The only viable option is to play the shadow game until Harapan gets its acts together by demonstrating that, even without the symbolism of such international treaties, it is willing to carry out reforms which, so far, Harapan has lacked the backbone to do.

This is payback for the Malay political elite who, for years played this race and religion game, are now confronted by genuine democratic impulses of a Malaysian polity restless for real change and stymied by the very institutions they defended for years.

Now, if Bersatu is the sole protector of race and religion that it wants to be, then things would be different. Suddenly the people would be knowledgeable and those individuals whose agenda is to stir up trouble would be bereft of political influence.

This is why Bersatu strategists and political operatives have been texting and calling me, pointing to this situation as the perfect example as to why Bersatu needs to beef up its presence in Harapan.

The prime minister is on his own here. While I may have a little sympathy for the ruling Harapan elite, this is the fault of Malay power brokers who have weaponised institutions and religion for years against the rakyat.

For years they used the royal institutions for their own purposes. Now the royal institution is flexing its muscles to curtail the agenda of democratically-elected leaders because the reality is that Harapan does not have the majority of the Malay community behind them.

If you think the attacks against the prime minister is getting harsh, think back on the fascists’ attacks against someone like Fadiah Nadwa Fikri (above) who is being investigated by the Harapan state for comments made about royalty.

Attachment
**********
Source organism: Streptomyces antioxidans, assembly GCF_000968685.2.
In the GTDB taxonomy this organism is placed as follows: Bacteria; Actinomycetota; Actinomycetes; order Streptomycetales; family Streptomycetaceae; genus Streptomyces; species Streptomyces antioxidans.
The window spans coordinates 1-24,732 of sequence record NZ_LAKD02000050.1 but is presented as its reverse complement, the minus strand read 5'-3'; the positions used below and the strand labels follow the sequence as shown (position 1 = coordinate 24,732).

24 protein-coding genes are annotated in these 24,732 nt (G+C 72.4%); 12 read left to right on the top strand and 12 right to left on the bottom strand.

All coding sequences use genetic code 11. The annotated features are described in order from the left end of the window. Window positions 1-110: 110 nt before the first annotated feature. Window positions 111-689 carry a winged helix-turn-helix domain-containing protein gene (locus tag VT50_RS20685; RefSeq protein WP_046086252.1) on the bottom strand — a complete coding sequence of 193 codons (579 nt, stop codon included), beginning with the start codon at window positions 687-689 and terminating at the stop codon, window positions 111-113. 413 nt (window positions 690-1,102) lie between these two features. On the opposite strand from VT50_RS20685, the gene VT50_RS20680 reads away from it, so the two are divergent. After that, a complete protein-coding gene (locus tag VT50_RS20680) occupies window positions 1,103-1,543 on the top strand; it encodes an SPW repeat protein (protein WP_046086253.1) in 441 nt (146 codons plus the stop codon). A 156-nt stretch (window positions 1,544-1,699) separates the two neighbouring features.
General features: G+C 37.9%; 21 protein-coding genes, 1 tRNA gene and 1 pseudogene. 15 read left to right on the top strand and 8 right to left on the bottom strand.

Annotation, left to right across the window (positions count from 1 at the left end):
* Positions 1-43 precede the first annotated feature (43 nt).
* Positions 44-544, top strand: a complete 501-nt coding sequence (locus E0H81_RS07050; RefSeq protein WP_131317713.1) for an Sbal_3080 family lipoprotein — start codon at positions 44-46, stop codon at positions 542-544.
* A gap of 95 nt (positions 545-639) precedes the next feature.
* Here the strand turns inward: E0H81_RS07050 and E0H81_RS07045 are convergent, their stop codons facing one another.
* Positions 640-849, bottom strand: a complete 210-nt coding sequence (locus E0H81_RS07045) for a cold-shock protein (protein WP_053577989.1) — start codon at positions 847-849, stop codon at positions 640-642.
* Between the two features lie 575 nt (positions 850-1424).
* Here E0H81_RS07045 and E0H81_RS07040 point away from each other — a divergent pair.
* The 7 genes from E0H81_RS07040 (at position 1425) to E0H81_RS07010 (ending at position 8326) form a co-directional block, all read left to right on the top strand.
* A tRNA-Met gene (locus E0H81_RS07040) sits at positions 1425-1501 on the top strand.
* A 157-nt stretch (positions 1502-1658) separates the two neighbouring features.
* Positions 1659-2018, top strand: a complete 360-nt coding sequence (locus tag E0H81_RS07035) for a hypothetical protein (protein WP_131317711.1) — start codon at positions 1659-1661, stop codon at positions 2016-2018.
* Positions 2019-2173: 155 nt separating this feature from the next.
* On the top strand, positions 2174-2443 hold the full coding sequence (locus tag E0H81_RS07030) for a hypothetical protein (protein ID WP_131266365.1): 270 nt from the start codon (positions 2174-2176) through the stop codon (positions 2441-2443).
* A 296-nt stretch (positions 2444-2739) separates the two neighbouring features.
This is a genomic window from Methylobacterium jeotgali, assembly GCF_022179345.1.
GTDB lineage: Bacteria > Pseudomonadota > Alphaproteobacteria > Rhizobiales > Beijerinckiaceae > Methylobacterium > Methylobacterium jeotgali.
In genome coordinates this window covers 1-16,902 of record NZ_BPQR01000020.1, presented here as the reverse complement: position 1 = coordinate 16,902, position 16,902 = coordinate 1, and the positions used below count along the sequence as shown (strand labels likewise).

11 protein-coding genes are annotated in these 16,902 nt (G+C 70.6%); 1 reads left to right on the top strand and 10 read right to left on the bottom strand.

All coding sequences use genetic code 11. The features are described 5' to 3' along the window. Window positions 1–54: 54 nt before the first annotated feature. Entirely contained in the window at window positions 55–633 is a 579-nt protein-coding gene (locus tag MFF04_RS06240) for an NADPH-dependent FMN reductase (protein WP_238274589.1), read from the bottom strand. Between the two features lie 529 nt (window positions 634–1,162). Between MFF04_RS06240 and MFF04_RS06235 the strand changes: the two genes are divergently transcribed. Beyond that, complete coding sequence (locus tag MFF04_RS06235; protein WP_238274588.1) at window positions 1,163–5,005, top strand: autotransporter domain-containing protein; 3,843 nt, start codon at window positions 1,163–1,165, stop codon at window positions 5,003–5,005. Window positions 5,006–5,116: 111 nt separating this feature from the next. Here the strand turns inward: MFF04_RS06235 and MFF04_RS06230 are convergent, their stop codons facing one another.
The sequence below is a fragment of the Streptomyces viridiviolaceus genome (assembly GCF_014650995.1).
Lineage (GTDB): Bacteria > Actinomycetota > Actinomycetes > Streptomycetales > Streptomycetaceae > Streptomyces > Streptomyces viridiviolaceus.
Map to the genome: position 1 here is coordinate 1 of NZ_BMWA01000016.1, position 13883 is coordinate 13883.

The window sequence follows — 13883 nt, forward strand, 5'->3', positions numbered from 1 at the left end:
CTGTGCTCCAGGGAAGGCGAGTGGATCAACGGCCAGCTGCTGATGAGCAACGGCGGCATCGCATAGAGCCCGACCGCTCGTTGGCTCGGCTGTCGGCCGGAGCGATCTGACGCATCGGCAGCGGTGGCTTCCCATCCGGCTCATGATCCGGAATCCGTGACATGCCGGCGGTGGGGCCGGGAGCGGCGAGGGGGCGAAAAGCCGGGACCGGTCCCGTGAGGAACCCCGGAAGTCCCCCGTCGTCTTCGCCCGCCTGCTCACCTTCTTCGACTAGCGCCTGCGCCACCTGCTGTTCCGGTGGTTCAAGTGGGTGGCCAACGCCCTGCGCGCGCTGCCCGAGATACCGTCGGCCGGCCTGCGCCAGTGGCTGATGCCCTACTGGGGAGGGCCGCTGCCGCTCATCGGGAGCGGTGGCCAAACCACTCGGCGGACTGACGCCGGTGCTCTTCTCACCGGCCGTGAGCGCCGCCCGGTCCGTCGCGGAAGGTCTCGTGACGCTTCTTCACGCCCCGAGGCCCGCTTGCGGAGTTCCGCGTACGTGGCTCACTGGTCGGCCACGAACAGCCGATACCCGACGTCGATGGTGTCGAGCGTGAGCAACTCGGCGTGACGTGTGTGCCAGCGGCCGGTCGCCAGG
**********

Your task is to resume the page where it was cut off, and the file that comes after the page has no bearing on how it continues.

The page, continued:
In order to take on the anti-democratic forces in this country, Harapan has to commit to serious reforms, many of which would lay bare the toxic confluence of religious, racial, royal and corporate power in this country.

They have to stop demonising citizens like Fadiah Nadwa and commit to an agenda of reform, which does not necessarily mean signing on to international treaties, but rather, legislating and creating policies that empower the people and not merely anti-democratic institutions.

If Harapan does this, it will not be forced to do anything by the anti-democratic forces in this country and Malaysians will come to understand that all roads lead to Rome.

S THAYAPARAN is Commander (Rtd) of the Royal Malaysian Navy. A retired barrister-at-law, he is one of the founding members of the National Patriots Association.

The views expressed here are those of the author/contributor and do not necessarily represent the views of Malaysiakini.

7 thoughts on “Mahathir justified in pulling out of Rome Statute

  1. Can anyone actually change Tun Dr’s opinion? If so, Malaysians with integrity could have hope that Tun Dr would release the Reid Commission to the public. There is no reason to hide such a historical document.
    Malaysians with integrity should suggest that they will not vote the next election if Reid Commission is not released to the public . Tun Dr could then do whatever he wants with such a Welayu state.
    With this, at least some of the second caste ministers would at least have hope to gain their souls back as opposition leaders.

  2. The real reason why Rome statute is an issue? Because the Johor Sultanate has a score with Mahathir and still does not like Mahathir and they are a bit over-entitled.

  3. @hawking.eye tell us more why rereleasing the Reid Commission would be inimical (harmful) to Malay interest? Only a fair Malaysia would be beneficial to the Malay interest, who truly own the land of Tanah Melayu in all measurable metrics. Not releasing the document hurts the Malays, and mostly it hurts the Malay political elites and royalty the most. When there is nothing meaningful to govern, there is no point in governance.
    An Islamic response is to be truthful. To be Malay is to value Islam.